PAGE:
They did, and based on the trial’s early results, the FDA granted the approach a Breakthrough Therapy designation in October 2015. Final approval of pembrolizumab for MMR-deficient tumors came in May 2017.
Dr. Diaz notes that the trial never would have happened without the groundbreaking work of many researchers, including several at MSK, who established the promise of immunotherapy as a cancer treatment. “Jedd Wolchok and his colleagues really helped define that immune checkpoint inhibitors could be a potent class of anticancer drugs,” Dr. Diaz says. “We wouldn’t be here today without his work.”
Around the same time that Dr. Diaz and his group were conducting their study, Dr. Wolchok and MSK researchers Timothy Chan and Alexandra Snyder Charen showed that mutational burden was an important variable influencing immunotherapy responses in lung cancer and melanoma.
And in 2008, it was work by immunologist James Allison (then at MSK) and MSK physician-scientist Neil Segal, in collaboration with cancer biologist Bert Vogelstein at Hopkins, that established mutant proteins could create neoantigens recognizable by the immune system.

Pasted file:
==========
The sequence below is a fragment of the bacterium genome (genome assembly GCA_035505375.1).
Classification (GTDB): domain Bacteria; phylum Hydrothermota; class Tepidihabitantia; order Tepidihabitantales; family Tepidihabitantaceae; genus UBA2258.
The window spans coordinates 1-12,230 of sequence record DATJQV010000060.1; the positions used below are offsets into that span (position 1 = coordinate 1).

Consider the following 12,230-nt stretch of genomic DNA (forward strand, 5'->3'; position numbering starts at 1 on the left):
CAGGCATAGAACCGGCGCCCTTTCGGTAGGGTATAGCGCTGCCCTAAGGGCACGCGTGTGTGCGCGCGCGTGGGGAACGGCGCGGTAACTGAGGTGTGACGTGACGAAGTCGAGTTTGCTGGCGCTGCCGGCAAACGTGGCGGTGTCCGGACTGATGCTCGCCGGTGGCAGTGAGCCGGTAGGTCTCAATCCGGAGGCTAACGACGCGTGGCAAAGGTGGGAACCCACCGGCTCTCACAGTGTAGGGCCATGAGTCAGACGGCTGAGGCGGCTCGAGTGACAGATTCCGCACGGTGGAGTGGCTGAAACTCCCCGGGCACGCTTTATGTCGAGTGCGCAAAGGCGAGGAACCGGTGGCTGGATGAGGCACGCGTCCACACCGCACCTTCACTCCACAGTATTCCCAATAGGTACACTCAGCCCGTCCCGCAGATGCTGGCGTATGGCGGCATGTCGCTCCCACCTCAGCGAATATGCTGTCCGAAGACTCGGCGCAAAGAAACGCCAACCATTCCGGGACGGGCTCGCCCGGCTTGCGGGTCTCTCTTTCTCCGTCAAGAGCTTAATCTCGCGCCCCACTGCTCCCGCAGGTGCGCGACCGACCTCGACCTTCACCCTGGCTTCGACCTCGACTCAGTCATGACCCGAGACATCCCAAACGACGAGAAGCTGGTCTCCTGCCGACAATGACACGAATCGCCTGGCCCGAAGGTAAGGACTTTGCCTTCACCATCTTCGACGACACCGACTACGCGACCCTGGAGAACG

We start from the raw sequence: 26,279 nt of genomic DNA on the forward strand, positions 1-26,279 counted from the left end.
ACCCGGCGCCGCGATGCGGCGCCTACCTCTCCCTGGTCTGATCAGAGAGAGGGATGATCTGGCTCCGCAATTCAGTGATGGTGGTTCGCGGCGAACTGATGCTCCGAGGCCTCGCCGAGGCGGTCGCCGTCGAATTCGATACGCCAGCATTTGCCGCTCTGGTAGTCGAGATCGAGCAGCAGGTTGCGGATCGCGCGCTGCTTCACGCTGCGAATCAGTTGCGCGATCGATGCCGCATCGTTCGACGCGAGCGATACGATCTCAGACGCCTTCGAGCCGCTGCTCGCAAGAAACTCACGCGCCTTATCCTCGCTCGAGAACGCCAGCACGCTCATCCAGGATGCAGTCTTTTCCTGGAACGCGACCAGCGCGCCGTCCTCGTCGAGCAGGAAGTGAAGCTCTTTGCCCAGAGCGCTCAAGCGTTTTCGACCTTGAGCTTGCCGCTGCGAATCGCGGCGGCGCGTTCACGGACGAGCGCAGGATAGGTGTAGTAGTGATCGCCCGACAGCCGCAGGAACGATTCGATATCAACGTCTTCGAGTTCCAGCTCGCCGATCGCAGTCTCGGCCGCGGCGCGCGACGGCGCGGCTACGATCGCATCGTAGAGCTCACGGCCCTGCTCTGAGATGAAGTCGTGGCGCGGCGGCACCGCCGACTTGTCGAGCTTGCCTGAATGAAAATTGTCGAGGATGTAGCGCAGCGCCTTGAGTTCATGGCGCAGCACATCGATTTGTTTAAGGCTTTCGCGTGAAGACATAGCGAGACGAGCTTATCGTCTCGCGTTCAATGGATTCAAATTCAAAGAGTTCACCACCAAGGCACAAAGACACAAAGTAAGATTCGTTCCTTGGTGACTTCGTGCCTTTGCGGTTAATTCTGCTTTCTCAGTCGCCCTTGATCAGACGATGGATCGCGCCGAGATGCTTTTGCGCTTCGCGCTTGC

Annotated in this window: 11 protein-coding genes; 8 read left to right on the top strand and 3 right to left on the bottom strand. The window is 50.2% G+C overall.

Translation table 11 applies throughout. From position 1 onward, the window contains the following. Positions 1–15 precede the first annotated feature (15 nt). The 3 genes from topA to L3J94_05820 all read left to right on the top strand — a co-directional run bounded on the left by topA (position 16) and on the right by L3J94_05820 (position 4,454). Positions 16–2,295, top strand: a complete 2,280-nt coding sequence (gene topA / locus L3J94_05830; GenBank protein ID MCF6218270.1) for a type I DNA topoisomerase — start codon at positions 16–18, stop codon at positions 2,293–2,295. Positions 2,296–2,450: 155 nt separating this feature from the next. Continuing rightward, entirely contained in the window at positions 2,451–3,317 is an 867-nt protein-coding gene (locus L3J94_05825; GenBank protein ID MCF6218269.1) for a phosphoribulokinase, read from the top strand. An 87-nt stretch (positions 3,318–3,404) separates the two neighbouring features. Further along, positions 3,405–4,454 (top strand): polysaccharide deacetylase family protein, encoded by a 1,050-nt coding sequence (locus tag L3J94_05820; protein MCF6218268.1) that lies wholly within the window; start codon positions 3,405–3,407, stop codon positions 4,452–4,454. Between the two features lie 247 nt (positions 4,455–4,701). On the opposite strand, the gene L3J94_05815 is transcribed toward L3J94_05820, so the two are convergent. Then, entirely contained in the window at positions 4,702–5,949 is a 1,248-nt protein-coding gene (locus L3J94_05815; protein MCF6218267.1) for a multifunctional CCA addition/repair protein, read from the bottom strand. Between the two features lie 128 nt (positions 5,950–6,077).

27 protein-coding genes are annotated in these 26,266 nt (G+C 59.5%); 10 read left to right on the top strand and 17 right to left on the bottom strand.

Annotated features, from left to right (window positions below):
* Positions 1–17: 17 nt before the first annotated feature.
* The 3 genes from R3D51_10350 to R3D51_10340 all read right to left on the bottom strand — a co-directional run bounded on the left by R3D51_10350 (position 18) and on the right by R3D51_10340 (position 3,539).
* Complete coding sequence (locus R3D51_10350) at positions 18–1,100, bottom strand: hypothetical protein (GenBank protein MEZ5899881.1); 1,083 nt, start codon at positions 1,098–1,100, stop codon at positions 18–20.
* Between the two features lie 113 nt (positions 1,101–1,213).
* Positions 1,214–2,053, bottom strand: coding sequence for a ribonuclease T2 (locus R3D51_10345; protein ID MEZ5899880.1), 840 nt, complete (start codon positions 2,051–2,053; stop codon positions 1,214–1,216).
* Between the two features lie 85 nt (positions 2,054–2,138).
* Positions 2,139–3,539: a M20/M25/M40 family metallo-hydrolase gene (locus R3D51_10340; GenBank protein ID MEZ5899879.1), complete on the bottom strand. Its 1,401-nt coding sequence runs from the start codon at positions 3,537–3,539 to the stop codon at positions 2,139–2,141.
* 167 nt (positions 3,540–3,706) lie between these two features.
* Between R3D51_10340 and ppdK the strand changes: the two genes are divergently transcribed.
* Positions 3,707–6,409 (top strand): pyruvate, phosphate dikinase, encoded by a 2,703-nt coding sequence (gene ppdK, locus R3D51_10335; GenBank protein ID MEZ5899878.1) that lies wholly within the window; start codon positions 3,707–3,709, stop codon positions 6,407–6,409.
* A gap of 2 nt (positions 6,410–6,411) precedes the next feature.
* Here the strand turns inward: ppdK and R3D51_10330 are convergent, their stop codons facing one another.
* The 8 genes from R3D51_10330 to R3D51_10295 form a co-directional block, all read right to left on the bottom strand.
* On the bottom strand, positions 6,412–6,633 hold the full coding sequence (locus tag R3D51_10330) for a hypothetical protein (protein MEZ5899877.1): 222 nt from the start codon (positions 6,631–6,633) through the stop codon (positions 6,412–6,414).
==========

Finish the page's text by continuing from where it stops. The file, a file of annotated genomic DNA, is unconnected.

A Big Impact
Dr. Diaz notes that about 60,000 people a year will be eligible for this immunotherapy on the basis on their mutation profile. He estimates that about 4% of all cancers are likely to be MMR deficient.
Witnessing the dramatic effect of immunotherapy on people with MMR-deficient tumors who had otherwise run out of options has made him optimistic about the power of this approach to make a profound difference in people’s lives. He notes that a couple of the patients were in hospice when they enrolled in the study and are still alive today.
“I feel lucky to be a part of this breakthrough,” he says.